WASHINGTON - The United States urged Belgrade to pull its forces back from the border with Kosovo on Friday after detecting what it called an "unprecedented" Serbian military build-up.
Serbia deployed sophisticated tanks and artillery on the frontier after deadly clashes erupted at a monastery in northern Kosovo last week, the White House warned.
The violence -- in which a Kosovo police officer and three Serb gunmen were killed -- marked one of the gravest escalations for years in Kosovo, a former Serbian breakaway province.
"We are monitoring a large Serbian military deployment along the border with Kosovo," White House National Security Council spokesman John Kirby told reporters.
"That includes an unprecedented staging of advanced Serbian artillery, tanks, mechanized infantry units. We believe that this is a very destabilizing development."
He added: "We are calling on Serbia to withdraw those forces from the border."
The build-up took place within the last week but its purpose was not yet clear, Kirby said.
US Secretary of State Antony Blinken had telephoned Serbian President Aleksandar Vucic to urge "immediate deescalation and a return to dialogue," he added.
National Security Advisor Jake Sullivan also spoke with Kosovo Prime Minister Albin Kurti and "expressed concern about Serbian military mobilizations," according to a readout of the call.
The pair also "discussed the EU-facilitated Dialogue between Kosovo and Serbia, which Mr. Sullivan underscored was the only long-term solution to ensuring stability throughout Kosovo," the readout said.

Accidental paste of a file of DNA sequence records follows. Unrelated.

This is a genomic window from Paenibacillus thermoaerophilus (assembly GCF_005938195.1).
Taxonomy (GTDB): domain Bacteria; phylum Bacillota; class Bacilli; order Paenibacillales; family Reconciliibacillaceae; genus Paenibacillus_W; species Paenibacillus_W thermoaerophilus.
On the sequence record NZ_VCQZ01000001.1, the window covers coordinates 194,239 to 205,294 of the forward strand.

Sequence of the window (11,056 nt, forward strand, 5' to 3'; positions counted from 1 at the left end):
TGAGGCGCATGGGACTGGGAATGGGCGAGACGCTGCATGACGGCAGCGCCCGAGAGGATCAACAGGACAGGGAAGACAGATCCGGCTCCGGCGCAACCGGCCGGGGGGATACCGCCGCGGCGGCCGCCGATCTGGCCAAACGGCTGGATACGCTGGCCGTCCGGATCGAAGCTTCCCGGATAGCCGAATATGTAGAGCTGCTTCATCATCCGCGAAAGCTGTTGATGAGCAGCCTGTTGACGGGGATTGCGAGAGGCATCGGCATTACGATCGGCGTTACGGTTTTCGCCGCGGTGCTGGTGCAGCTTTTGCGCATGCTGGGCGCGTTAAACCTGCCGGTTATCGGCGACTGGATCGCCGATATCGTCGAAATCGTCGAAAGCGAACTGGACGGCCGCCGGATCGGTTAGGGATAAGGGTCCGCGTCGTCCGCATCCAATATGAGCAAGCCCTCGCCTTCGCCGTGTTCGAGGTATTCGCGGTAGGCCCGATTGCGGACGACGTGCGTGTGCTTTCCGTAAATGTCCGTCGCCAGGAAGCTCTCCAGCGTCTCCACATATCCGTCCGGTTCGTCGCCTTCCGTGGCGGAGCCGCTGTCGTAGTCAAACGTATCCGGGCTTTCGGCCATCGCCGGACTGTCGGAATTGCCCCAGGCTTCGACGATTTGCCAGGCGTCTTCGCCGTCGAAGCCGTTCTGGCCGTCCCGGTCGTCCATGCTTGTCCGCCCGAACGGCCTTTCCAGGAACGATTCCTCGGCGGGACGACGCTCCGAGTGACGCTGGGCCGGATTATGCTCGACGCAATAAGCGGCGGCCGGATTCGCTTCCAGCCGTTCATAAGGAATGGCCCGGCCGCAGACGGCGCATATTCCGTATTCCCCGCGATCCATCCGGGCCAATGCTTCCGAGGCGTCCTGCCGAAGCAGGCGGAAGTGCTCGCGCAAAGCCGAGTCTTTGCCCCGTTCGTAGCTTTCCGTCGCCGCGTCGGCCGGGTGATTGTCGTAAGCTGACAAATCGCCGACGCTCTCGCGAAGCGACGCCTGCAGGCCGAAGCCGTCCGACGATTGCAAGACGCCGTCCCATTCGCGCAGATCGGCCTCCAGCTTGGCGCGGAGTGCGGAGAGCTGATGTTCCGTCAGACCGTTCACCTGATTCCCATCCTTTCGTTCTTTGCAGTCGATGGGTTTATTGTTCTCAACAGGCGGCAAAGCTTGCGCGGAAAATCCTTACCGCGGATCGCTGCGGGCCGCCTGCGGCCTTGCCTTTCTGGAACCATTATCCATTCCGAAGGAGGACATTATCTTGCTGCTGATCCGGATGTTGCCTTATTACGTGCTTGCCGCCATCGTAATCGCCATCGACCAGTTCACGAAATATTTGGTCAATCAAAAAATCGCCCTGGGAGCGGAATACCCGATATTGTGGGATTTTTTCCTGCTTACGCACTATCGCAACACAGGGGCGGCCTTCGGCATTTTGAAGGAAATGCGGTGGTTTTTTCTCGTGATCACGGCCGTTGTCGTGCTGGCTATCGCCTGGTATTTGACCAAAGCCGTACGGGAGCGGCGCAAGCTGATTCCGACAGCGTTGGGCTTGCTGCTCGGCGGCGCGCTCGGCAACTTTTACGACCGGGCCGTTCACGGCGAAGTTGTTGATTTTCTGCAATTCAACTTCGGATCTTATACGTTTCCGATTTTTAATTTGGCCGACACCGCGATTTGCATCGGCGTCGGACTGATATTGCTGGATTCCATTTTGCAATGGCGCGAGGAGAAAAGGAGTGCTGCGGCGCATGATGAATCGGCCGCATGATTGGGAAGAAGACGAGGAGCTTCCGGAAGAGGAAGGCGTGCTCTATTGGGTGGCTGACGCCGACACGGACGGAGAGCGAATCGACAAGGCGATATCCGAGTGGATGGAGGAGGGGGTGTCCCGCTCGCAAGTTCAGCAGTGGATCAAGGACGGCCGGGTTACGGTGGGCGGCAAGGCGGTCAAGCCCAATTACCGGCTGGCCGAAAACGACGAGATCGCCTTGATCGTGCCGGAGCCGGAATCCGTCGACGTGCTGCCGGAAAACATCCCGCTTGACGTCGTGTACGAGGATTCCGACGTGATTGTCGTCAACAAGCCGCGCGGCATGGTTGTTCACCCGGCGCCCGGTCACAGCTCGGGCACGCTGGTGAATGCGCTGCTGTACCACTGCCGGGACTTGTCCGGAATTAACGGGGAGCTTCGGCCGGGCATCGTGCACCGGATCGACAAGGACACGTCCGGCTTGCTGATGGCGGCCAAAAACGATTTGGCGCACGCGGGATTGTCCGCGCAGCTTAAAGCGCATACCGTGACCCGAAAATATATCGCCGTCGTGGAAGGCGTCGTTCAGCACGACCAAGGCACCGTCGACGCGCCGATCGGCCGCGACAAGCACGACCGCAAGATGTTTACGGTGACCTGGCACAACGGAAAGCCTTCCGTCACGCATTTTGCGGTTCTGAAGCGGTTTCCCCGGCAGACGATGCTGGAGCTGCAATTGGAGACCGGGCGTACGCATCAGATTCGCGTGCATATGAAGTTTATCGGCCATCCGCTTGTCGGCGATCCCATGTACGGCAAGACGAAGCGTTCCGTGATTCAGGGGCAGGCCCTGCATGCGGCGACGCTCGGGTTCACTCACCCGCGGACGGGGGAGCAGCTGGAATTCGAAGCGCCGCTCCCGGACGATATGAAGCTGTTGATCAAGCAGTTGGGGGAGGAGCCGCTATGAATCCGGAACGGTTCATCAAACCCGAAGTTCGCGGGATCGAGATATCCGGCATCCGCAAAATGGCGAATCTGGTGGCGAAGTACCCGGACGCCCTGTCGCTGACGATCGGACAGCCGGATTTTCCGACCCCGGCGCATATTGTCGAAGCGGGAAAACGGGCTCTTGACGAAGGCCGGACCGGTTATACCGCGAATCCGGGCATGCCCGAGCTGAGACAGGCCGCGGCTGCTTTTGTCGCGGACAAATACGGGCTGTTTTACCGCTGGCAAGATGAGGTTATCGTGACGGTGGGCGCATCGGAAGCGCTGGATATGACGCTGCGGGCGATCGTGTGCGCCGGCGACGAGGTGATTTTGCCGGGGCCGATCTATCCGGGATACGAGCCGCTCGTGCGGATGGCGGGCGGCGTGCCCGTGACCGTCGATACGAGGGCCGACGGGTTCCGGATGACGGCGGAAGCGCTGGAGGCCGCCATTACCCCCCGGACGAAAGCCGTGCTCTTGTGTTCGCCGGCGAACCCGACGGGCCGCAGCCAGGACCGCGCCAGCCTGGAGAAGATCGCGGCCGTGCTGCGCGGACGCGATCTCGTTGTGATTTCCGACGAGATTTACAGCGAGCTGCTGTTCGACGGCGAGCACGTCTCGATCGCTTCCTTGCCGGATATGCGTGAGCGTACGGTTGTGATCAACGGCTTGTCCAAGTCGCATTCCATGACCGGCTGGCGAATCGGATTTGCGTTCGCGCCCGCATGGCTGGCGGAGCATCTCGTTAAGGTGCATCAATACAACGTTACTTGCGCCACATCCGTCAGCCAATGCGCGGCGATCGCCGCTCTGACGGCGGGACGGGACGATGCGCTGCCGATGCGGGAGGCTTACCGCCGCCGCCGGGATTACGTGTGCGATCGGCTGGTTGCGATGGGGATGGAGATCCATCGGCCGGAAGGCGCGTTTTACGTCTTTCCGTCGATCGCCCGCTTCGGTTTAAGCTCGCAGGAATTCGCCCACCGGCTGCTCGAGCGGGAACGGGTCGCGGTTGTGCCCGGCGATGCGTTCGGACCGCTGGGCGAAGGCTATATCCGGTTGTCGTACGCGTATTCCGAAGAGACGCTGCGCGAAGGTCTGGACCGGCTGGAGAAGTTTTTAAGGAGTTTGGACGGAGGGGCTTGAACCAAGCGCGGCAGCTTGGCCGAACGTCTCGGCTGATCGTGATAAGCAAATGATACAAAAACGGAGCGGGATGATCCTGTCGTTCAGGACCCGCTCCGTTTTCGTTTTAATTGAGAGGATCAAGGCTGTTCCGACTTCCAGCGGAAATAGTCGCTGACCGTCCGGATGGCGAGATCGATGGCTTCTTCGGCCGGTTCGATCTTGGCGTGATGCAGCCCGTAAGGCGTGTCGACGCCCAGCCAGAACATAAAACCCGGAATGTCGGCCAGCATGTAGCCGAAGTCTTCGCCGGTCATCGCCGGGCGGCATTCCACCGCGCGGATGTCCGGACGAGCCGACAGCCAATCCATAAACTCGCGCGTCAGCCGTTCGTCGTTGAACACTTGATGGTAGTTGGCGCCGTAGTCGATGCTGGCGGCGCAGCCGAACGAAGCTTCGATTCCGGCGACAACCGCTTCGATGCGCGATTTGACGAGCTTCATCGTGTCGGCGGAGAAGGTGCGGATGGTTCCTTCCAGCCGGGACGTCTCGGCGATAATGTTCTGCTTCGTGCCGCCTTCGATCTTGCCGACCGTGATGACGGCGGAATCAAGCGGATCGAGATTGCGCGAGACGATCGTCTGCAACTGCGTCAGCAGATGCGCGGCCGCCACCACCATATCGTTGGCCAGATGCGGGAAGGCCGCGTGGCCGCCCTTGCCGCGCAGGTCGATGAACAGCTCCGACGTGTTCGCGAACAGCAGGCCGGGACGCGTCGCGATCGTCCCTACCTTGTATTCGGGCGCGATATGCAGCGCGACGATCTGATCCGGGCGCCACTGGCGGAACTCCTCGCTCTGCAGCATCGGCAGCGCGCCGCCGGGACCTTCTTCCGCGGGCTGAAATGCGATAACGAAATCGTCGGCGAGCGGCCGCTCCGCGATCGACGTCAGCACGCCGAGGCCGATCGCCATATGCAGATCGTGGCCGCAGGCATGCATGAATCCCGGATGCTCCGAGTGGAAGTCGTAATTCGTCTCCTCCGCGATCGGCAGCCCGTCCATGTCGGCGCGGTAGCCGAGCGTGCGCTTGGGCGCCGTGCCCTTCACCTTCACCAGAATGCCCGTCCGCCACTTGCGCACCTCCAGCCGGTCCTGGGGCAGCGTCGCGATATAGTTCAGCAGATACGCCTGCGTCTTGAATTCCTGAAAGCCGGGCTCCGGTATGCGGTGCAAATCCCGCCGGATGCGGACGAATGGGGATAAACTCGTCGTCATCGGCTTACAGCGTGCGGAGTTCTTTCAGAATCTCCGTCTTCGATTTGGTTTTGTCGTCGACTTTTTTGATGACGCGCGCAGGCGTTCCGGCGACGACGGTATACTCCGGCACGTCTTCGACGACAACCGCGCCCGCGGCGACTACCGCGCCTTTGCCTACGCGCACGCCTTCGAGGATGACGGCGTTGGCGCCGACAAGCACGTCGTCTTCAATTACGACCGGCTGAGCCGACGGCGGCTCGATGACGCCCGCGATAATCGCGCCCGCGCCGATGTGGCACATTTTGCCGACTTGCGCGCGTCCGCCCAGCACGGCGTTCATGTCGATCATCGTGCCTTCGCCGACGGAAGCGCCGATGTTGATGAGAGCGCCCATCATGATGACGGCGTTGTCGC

Serbia's leader Vucic did not directly deny there had been a recent build-up but rejected claims that his country's forces were on alert.
"I have denied untruths where they talk about the highest level of combat readiness of our forces, because I simply did not sign that and it is not accurate," Vucic told reporters.
"We don't even have half the troops we had two or three months ago."
Serbia said Wednesday that the defense minister and head of the armed forces had gone to visit a "deployment zone" but gave no further details.
- 'Worrisome' -
The clashes on Sunday began when heavily armed Serb gunmen ambushed a patrol a few miles from the Serbian border, killing a Kosovo police officer.
Several dozen assailants then barricaded themselves at an Orthodox monastery, sparking an hour-long firefight in which three gunmen were killed and three were arrested.
Kosovo's government has accused Belgrade of backing the operation, while a member of a major Kosovo Serb political party admitted to leading the gunmen, his lawyer said Friday.
Kirby said the attack had a "very high level of sophistication", involving around 20 vehicles, "military-grade" weapons, equipment and training.
"It's worrisome. It doesn't look like just a bunch of guys who got together to do this," he said.
The NATO peacekeeping force known as KFOR would be "increasing its presence" following the attack, Kirby added.
In Brussels, NATO chief Jens Stoltenberg confirmed that the US-led alliance was ready to boost the force to deal with the situation.
In the north of Kosovo, where the Serb minority is concentrated, KFOR has decided to "increase its presence and activity", added a NATO official who requested anonymity.
He added that KFOR was prepared to make "further adjustments" if necessary to enable it to fulfil its peacekeeping mandate.
Kosovo broke away from Serbia in a bloody war in 1998-99 and declared independence in 2008 -- a status Belgrade and Moscow have refused to recognise.
It has long seen strained relations between its ethnic Albanian majority and Serb minority, which have escalated in recent months in northern Kosovo.